As a former Scotland internationalist whose CV includes Leeds United, West Ham United and Aston Villa among other reputable English sides, Snodgrass was wanted throughout the summer on both sides of the Border.

He hung on and waited believing he needed the right type of challenge. “I wasn’t at a club so I didn’t have access to pitches. I was trying to hire pitches,” he explains. “I did some side-training with Adam Morgan and Andy Carroll. You need team-training which is focused and pitch-based.

“Any lad who is out of contract will tell you that your window really opens as the proper transfer window closes. Clubs have so many other options when the window is open. There was some talk about Hearts along with six or seven other things.

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“I just felt this was the right fit. I know a lot of the lads and I felt this was where I wanted to go. I got that feeling instantly. I’ve been down south for such a long time and wanted to get a change. Take yourself out of what you’ve known for years and challenge yourself.

“I’m back where it started for me in Scotland. I left a boy and came back a man. Now I have experience to help the next bunch of young lads.”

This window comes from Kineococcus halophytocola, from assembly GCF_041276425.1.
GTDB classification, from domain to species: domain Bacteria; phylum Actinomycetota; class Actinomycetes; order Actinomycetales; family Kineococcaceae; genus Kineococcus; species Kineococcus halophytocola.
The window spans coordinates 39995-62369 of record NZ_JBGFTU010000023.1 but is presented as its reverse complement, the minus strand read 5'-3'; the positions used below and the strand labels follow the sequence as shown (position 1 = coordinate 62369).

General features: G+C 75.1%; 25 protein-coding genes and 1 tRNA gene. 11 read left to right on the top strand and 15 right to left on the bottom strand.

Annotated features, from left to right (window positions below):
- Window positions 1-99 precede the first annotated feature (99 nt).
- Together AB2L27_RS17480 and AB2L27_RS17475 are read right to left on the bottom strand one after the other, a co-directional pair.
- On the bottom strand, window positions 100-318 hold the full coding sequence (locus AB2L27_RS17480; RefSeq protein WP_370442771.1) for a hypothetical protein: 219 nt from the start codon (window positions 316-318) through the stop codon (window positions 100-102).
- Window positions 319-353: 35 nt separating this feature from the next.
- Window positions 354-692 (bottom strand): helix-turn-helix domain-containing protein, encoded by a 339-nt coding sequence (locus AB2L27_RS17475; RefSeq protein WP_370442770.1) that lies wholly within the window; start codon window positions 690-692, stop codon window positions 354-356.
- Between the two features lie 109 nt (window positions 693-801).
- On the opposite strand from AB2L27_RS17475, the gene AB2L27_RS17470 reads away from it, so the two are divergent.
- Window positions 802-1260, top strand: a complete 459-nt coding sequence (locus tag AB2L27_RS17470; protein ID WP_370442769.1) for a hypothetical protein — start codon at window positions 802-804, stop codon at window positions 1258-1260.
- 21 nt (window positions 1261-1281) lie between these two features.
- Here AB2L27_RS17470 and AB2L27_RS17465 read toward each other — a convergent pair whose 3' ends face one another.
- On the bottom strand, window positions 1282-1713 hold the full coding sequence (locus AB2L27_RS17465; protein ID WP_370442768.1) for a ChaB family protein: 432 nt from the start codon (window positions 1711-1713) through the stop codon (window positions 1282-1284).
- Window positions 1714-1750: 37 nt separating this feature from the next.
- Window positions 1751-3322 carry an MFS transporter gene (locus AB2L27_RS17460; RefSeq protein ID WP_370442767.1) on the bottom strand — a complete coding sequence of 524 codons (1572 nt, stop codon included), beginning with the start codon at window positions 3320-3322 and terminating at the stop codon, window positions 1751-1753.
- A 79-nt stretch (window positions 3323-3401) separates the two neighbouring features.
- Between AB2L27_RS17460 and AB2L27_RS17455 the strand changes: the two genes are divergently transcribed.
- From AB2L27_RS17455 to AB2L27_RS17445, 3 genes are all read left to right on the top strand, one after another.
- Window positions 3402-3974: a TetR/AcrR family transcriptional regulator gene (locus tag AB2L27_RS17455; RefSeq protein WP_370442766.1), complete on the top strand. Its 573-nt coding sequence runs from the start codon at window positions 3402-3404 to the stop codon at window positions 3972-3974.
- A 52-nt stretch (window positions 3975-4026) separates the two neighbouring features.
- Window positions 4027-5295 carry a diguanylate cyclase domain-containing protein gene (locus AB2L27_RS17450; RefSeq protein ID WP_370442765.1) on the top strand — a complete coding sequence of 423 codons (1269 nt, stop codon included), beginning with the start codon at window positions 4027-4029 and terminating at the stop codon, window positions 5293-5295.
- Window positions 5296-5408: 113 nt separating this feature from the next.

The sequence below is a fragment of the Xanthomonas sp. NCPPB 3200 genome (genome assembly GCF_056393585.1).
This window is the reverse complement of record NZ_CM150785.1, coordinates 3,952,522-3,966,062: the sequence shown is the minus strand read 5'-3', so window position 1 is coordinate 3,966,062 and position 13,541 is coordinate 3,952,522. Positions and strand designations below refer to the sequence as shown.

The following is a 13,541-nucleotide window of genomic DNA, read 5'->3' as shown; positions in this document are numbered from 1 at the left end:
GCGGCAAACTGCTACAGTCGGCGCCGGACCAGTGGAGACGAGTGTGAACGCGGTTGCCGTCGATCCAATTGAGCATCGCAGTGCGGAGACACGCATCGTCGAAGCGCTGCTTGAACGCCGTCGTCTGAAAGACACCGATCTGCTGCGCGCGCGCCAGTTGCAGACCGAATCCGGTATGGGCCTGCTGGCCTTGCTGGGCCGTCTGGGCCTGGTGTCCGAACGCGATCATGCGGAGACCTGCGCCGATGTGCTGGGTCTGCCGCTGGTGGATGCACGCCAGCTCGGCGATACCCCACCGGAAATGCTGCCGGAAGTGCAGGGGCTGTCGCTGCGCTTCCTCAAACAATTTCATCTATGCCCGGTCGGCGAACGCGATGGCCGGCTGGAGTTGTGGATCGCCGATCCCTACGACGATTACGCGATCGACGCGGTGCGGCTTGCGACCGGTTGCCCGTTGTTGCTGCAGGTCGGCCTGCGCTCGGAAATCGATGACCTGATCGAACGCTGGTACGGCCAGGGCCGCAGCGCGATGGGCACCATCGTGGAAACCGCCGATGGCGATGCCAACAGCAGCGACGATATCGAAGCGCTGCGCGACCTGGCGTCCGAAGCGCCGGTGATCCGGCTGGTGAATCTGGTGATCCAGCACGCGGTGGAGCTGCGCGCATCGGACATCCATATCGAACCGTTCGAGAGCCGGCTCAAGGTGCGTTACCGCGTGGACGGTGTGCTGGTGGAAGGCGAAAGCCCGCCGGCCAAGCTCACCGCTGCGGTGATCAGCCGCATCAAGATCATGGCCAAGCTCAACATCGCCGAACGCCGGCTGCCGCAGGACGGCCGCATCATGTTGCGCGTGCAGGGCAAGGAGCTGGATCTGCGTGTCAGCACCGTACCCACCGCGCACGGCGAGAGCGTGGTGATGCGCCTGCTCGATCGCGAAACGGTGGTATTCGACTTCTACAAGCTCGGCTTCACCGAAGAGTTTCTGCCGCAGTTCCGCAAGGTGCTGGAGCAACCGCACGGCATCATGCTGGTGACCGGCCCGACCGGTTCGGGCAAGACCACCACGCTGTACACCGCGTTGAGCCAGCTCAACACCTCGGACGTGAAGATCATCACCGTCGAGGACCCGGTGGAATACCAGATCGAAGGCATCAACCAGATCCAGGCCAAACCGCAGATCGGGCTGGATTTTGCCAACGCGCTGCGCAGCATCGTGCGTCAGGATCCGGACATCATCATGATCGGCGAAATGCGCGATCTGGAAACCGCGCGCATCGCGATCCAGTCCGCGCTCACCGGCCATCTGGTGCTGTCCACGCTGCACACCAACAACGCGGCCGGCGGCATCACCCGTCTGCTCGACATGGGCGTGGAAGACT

Hearts are about to embark on the most demanding and intense period in their history. Rangers’ visit is the first of 12 games inside six weeks, so Snodgrass will hope to get some of the minutes he craves.

“We are third in the league on merit and playing in Europe. That’s what this club wants. If you want to achieve, you need to beat the best. Celtic and Rangers have dominated Scottish football for years so you want to beat these teams.

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“I just wish I was able to play in the European games to get some minutes but the games are coming thick and fast.”

There will be no-one happier than the new lad if Hearts pull off a surprise and qualify from Europa Conference League Group A. He could then be registered for the knockout phase. “I told the lads that’s the aim,” smiles Snodgrass.

Whatever comes of this season at Tynecastle, he fully intends a long career in football. “I want to go into coaching. I’ve been at some good clubs, got good experience and good contacts. Just because you’ve played doesn’t mean you will be a good coach. It doesn’t matter. You need to put the work in and I’m willing to do that.”

It’s hard to envisage the young Snodgrass who started at Livingston one day entering management. “Yeah, it’s hard to visualise. When you’re young, you are in a bit of a bubble. You take everything the manager says to heart.

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“Then you get older and see the bigger picture. They are trying to get teams and combinations right – right-backs and right midfielders, two centre-backs, loads of things. Sometimes you’re in the team and sometimes you aren’t.

“I think you are judged more when you are out of the team because it’s then about how you react, your body language and how you conduct yourself.”